The song is built on tension with an amazing push and pull effect that gives the impression the video is alive, breathing. With each breath the audience is kept in suspense, waiting to see what happens next.
How was your video a collaborative project?
I’m a jack of all trades; I shoot, direct, and edit every one of my films… mainly because I don’t have the money yet to hire assistants but I’m also a control freak. It’s the Virgo in me!
Sam Grant shot the still campaign for Christopher Bates, he and his assistant Jeff Karlson as well as art director Alexandra Espinosa, stylist Julianne Costigan styled, and hair and make-up Caroline Levin worked with me on the video. All except Sam and Jeff graduated with me this past April. The fashion industry is extremely small and even smaller in Toronto so it’s often I’ll work with people I know or at the very least know of.
Working mostly alone … independently gives me the opportunity to mold my projects the way I see fit, but also has its limitations. Collaborative projects, like this one, are amazing because the project is fuelled not only by my creativity but also that of others. The ideas and concepts bounce from one person to the next, each time building up to create a final product that is bounding with interest.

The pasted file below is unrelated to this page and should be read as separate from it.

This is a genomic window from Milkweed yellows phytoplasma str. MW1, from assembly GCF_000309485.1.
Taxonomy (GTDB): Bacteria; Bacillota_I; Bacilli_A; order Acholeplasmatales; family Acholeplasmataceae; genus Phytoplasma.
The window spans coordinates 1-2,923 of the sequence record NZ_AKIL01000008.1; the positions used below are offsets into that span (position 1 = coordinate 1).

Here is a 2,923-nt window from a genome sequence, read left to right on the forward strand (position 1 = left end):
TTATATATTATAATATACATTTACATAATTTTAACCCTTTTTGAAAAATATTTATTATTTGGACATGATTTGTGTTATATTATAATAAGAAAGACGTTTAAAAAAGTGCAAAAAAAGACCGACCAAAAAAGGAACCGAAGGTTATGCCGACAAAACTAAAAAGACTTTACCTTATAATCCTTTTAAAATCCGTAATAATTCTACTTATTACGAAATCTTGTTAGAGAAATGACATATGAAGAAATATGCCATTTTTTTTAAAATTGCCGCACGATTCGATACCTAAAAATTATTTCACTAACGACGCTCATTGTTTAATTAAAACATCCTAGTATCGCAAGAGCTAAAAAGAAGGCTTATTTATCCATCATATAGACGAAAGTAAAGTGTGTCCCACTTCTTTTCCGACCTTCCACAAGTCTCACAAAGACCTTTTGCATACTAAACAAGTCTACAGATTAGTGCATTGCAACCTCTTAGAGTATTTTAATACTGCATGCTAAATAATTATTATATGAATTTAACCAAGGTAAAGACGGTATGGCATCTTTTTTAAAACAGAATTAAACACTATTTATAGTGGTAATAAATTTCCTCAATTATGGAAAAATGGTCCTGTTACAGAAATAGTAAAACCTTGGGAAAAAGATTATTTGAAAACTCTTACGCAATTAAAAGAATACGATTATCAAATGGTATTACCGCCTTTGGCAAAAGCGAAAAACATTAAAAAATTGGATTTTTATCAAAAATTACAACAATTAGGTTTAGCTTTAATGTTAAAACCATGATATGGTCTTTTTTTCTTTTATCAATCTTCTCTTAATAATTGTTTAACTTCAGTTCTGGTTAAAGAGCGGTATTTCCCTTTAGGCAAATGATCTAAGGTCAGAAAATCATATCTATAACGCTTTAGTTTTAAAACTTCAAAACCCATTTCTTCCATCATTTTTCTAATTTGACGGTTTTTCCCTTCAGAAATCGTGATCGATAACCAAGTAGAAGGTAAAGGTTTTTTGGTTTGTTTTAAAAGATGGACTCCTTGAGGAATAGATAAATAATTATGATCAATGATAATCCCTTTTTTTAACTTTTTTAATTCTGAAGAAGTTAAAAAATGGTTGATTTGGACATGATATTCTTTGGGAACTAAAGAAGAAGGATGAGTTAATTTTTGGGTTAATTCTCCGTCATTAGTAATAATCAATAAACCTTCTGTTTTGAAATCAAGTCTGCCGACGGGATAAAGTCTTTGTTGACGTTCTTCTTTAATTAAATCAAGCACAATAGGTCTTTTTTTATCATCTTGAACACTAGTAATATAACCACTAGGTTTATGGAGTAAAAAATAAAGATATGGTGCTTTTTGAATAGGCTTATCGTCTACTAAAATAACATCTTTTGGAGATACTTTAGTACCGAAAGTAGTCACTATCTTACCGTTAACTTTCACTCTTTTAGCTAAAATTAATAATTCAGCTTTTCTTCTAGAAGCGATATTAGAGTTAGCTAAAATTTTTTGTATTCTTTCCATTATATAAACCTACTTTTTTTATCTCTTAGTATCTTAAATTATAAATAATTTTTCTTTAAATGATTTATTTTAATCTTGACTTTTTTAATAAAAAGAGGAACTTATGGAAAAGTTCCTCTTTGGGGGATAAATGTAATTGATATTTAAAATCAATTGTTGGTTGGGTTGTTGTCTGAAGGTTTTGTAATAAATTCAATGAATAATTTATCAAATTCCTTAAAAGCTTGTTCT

What do you feel is the role of the fashion film?
Fashion is fuelled by fantasy and built desire. Fashion film is the natural extension of the still photograph in cultivating this environment of escapism, but the M.O., the Modus Operandi remains the same: Sell, Sell, Sell! Sell a dress, sell an idea, sell the brand identity. No matter how creative and left field a video or editorial might be allowed to be the core directive is to create desire.
What kind of fashion films do you like?
I can list a few. Barnaby Roper featuring Kanye West for 25 Magazine – shown below –
CHILLS. A more typically fashion film in terms of its narrative, pretty girls with pretty clothes on: Steven Meisel for Prada FW11 is transformed by its music track into something slightly slithering and sinister. Genius! Nick Knight for Lane Crawford stays true to form in creating a technology fuelled fun fest to feast on.
What is new in the world, where you live?
3-D! While not new to the world it is new to fashion film. Nick Knight and his Showstudio have been pioneering 3-D in fashion film as illustrate in the Lane Crawford’s video.
What changes would you like to see within the fashion industry?
I could think of many changes that could be made but I ask why bother trying to change anything when all the power is concentrated at the top?
The industry is filled with vapid, self-indulgent people who care more for their status than the quality of their work, therefore the standards and norms of the fashion system will remain the same so the people at the top can keep their power.
What would your ideal Fashion Project be?
Simply to work with other people who love what they do.
How do you imagine your future?
Things are going strong for me professionally at the moment and I love where I’m headed. I can see my future just getting brighter and I hope to make it all the way to the top! Maybe things will change then, certainly little will stop me.
Barnaby Roper featuring Kanye West for 25 Magazine